I had to read A Modest Proposal in high school – I blame a lot of my love of British literature and history on my junior year Brit lit teacher – and when I read it for the first time, it was hard not to be outraged. Then, when you consider that Jonathan Swift was writing both satirically and scathingly of society’s norms and opinions at the time, it was a masterpiece of modern commentary – think of it as a longer and more coherent tweet. When I mentioned the context of the story during our short tour, I thought the woman next to me was going to faint. We were in Ireland, and I was saying that the essay proposed selling Irish babies to the rich gentry as food – and that’s why you really need to just read it. It’s meant to be shocking.
There was the bust of Jonathan Swift in the cathedral, along with his lectern stand. Swift liked to preach about people sleeping in church (the written sermon was on view). On display were some death masks and a cast of his head. He was also buried in St. Patrick’s, and it’s a bit of a literary pilgrimage to visit here.
St. Patrick’s was equally as stunning on the inside, with beautiful floors, naves, small chapels, and artwork. Ancient flags from battles adorned the walls. A massive monument to the “China Wars” was along one wall, and it took me some time, and some date searching, to realize it likely meant the “Opium Wars” per the war years listed. As a teacher of Hong Kong history, I found this memorial particularly interesting.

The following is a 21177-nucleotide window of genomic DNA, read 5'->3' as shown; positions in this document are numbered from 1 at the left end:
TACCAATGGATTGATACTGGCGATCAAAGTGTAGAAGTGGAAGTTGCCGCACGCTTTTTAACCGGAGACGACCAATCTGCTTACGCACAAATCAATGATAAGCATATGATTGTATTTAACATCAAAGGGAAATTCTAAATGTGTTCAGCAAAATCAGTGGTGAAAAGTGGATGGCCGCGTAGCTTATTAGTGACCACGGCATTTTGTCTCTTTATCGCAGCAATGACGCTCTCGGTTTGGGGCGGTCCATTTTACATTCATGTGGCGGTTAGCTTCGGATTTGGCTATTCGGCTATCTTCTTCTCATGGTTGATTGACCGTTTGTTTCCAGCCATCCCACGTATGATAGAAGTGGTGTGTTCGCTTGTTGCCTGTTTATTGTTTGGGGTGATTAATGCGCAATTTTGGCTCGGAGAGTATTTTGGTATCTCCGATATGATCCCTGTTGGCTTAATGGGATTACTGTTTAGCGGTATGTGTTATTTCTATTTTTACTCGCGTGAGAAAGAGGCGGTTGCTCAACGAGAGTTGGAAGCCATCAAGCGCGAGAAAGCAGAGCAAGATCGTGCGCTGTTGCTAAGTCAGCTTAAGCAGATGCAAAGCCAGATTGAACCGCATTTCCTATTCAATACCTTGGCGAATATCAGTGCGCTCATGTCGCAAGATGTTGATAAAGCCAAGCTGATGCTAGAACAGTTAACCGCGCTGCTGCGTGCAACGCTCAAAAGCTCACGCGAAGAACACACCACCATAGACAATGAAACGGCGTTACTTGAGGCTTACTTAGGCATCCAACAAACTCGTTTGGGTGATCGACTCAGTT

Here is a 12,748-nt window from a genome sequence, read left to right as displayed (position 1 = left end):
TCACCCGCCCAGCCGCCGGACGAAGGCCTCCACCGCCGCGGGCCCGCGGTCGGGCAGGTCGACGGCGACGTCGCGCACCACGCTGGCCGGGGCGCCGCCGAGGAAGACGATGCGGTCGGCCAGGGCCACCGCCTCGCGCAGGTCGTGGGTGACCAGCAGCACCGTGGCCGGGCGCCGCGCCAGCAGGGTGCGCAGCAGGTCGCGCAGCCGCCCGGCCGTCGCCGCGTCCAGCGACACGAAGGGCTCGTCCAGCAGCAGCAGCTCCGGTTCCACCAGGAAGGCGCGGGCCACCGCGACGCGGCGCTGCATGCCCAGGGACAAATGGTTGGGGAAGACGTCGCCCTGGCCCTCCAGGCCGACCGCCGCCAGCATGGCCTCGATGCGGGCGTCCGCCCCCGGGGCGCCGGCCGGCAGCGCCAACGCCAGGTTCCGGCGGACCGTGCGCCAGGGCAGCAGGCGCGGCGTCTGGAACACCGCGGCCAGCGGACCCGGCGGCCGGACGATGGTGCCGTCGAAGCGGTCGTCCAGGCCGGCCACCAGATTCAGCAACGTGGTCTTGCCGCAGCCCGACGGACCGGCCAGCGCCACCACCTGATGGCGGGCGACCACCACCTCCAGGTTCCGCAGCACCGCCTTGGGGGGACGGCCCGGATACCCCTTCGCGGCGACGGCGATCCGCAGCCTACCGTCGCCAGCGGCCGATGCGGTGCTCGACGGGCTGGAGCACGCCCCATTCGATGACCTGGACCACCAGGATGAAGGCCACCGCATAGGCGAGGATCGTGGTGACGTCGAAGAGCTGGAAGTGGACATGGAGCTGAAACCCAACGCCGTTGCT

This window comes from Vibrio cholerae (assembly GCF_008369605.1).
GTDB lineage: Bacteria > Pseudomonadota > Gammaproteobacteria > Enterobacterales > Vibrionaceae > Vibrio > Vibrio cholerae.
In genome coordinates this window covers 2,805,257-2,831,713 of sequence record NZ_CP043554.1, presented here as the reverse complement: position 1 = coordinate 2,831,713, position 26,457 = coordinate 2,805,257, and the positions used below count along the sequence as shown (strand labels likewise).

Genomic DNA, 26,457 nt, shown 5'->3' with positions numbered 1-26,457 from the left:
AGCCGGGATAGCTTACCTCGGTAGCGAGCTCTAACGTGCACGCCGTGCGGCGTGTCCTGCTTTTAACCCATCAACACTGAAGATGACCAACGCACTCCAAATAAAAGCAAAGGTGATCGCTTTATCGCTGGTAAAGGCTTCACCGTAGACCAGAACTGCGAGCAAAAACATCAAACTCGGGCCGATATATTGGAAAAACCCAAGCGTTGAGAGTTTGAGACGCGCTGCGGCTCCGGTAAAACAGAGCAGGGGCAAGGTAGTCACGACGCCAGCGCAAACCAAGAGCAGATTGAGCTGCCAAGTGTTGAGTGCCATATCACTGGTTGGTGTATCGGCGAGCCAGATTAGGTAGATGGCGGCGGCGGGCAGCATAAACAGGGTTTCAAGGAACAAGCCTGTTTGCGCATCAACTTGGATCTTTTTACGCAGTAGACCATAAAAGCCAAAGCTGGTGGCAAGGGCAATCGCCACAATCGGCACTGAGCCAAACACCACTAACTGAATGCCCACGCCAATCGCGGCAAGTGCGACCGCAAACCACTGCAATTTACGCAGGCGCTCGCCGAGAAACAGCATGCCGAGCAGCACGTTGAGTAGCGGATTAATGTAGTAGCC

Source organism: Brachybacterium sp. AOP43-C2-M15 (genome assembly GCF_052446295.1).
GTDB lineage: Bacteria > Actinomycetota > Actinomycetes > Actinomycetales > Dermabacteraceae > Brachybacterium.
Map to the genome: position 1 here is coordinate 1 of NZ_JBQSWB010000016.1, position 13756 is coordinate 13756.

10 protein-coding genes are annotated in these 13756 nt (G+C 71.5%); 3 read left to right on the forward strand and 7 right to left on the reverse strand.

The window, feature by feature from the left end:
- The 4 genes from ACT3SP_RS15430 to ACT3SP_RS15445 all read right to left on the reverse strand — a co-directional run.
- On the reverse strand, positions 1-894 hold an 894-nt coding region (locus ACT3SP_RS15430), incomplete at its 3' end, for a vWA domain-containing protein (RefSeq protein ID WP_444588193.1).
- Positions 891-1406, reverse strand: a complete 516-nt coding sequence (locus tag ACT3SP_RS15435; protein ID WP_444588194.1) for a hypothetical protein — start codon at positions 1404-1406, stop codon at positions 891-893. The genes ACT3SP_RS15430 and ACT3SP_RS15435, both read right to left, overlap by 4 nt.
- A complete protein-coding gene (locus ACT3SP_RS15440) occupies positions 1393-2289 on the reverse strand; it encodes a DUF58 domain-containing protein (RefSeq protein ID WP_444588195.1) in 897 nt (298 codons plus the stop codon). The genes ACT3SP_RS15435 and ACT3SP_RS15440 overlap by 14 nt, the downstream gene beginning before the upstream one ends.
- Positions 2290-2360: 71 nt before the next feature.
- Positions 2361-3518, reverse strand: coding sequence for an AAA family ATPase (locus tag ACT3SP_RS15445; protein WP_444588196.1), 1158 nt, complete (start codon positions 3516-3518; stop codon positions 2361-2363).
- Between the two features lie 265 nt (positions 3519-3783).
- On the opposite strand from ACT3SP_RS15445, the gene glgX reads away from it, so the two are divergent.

Memorials to WWI and WWII also lined the walls. In the centre of this part of the cathedral was a tree with tags on it, aptly called the “Tree of Remembrance” for all of the people affected by conflict and war, past and present. It was set up for the 100th anniversary of WWI. Today, visitors can write a message of hope or in memorial on a leaf-shaped tag and put it on the tree.
Perhaps the most ornate and enormous monument – let alone colorful – was the Boyle Family monument. It took up an entire wall just near the exit of the cathedral, and it included the Earl of Cork and his wife. He was, of course, put above his wife, with other family members depicted as well. Not everyone liked it though, as it caused quite a kerfuffle in the 1600s. Another ornate memorial was to Thomas Jones, a dean at the cathedral and Archbishop of Dublin. Taking a moment to look at these memorials was taking a moment to connect the dots of history.